Itinerary shifts due to geopolitical uncertainties can have the positive side-effect of providing new ports with opportunities to offer appealing alternatives. Claudius Docekal, head of deployment and destinations at Azamara Club Cruises, says: “We needed a port with a major attraction in the eastern Med because we lost Syria, Egypt and North Africa. We are still going to Israel but we don’t get the same volume without Egypt (which has been left out of itineraries for 2014 and 2015). The company is now calling at Paphos in Cyprus, which is a great success. “People love it. There are beautiful mosaics and a UNESCO World Heritage Site in walking distance from the tender pier. The town is great for independents.”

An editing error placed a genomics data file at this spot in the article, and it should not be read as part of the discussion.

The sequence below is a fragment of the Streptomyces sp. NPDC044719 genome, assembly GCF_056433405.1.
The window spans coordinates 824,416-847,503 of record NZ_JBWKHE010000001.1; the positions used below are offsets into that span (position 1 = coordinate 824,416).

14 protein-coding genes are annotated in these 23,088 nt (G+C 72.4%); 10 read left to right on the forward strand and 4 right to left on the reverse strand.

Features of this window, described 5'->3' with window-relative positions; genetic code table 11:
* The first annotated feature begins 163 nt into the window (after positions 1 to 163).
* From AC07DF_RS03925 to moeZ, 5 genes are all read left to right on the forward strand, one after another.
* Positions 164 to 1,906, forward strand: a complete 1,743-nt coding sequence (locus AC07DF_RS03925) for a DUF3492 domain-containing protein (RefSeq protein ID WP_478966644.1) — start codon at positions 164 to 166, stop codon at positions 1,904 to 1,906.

The latter point is becoming increasingly important for Azamara, which has seen the number of passengers taking a tour drop to 30% in the Mediterranean, whereas once it was up at 60-70%. Docekal says: “The independent traveller who wants to experience a place on their own – you need to cater to them.” The above split is not seen in, for example, Asia, where 50-60% of passengers take a tour, or in the Baltic where the numbers are higher. Whatever the situation, Docekal comments: “Shore excursions are very, very important when selecting a port. Variety matters, value matters, whichever line you cruise on.”